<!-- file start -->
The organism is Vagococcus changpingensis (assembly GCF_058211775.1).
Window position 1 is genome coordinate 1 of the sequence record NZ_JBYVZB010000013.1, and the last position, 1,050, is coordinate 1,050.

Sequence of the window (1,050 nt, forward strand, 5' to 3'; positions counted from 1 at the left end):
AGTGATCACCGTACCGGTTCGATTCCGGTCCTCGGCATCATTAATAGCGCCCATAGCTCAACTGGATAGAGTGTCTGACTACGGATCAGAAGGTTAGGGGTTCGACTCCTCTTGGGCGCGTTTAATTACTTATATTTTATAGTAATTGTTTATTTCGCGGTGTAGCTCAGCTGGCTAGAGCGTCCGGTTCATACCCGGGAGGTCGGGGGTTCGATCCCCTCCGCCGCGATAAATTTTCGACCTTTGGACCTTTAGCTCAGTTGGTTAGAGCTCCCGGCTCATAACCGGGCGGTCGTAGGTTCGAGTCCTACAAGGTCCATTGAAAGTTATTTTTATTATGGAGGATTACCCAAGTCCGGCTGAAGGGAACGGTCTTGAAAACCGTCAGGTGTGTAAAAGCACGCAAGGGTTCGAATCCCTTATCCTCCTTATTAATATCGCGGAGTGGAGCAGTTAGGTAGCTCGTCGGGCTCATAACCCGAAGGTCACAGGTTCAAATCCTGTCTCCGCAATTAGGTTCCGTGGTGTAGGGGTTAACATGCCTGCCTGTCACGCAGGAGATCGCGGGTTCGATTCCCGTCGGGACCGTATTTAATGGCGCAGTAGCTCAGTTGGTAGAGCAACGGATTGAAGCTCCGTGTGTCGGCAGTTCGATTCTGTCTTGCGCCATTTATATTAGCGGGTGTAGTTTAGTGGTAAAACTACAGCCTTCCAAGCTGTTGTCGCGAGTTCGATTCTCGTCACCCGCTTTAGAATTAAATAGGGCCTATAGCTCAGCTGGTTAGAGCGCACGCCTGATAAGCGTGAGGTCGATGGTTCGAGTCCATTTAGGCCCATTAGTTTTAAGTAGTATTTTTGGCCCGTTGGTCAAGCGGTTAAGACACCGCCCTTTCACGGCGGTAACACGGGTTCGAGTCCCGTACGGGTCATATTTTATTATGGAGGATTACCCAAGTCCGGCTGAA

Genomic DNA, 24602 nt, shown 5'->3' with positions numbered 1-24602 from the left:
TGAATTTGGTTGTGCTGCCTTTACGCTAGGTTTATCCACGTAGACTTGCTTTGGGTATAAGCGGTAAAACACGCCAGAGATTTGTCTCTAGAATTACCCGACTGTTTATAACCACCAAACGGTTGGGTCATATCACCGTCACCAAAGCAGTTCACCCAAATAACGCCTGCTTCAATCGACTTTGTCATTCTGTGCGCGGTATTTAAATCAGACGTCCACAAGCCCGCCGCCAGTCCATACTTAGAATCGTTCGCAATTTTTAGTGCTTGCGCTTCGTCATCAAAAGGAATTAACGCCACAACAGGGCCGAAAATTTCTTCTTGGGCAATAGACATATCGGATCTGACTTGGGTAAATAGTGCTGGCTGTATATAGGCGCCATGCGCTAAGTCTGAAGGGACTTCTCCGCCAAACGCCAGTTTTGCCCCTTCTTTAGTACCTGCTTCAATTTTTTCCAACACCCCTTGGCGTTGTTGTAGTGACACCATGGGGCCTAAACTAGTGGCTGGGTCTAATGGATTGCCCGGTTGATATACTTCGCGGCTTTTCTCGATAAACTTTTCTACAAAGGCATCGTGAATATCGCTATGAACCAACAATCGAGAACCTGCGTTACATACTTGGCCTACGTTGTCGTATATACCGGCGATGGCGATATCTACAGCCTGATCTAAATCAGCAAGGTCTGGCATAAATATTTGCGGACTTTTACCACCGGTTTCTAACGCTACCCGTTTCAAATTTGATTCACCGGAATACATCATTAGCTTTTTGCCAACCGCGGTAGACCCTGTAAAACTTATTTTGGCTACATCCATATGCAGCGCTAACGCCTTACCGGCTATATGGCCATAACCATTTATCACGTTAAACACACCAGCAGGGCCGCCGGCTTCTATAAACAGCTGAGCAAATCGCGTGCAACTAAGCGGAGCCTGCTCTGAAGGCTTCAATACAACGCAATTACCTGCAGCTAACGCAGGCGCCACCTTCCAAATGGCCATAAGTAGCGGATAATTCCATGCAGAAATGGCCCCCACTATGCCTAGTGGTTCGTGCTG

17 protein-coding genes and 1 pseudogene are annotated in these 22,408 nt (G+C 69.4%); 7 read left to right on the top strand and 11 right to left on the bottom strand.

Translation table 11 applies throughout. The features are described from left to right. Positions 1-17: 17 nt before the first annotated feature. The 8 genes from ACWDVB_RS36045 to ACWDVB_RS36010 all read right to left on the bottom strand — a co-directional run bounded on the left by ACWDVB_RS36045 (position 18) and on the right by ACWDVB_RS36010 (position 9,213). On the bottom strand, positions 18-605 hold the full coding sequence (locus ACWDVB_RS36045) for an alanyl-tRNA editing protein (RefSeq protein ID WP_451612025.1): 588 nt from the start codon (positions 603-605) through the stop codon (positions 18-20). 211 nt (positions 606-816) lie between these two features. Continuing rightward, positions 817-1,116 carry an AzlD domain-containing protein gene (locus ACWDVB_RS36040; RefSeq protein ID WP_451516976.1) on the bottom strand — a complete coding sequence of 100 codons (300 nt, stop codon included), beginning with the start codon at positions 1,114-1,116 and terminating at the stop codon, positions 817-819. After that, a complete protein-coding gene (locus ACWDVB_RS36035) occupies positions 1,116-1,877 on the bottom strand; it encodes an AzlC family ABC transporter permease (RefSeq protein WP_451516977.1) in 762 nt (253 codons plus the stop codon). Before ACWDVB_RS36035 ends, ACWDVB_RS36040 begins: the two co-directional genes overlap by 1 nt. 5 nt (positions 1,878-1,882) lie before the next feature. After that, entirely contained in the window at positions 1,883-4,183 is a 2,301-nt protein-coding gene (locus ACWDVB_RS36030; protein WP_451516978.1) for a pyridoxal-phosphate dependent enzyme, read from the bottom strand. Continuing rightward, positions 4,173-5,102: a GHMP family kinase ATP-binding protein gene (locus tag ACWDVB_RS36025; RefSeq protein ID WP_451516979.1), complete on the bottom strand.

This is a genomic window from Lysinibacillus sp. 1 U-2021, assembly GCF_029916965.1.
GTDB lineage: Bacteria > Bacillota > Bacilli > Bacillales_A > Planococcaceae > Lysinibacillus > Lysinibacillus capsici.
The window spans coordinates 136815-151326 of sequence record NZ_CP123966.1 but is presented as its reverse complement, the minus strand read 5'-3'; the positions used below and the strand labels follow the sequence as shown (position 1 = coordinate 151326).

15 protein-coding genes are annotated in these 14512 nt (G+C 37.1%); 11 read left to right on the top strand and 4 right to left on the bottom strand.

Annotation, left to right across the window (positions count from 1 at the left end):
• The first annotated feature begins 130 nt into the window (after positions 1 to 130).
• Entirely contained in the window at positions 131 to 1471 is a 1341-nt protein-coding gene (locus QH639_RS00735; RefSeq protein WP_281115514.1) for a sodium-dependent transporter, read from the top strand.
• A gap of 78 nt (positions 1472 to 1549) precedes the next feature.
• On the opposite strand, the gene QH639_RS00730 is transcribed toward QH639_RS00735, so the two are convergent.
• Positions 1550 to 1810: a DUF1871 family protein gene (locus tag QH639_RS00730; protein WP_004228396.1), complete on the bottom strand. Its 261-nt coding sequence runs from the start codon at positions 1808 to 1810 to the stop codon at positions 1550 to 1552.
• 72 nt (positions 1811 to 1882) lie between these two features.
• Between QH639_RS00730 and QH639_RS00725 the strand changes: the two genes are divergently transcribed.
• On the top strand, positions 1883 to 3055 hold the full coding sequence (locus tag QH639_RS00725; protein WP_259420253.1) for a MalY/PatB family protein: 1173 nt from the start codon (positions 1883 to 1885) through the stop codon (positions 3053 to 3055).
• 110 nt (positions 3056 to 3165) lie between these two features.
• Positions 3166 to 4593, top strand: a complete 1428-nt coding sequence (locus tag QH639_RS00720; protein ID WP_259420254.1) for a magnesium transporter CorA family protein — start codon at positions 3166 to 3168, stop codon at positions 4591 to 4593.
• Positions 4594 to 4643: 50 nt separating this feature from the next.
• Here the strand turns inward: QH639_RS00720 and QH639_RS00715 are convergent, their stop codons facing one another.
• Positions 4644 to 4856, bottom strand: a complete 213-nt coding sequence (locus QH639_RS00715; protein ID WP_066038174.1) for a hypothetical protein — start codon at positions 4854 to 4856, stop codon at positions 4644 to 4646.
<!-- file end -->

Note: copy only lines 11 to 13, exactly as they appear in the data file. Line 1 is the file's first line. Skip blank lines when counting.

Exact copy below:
The window spans coordinates 136815-151326 of sequence record NZ_CP123966.1 but is presented as its reverse complement, the minus strand read 5'-3'; the positions used below and the strand labels follow the sequence as shown (position 1 = coordinate 151326).

15 protein-coding genes are annotated in these 14512 nt (G+C 37.1%); 11 read left to right on the top strand and 4 right to left on the bottom strand.

Annotation, left to right across the window (positions count from 1 at the left end):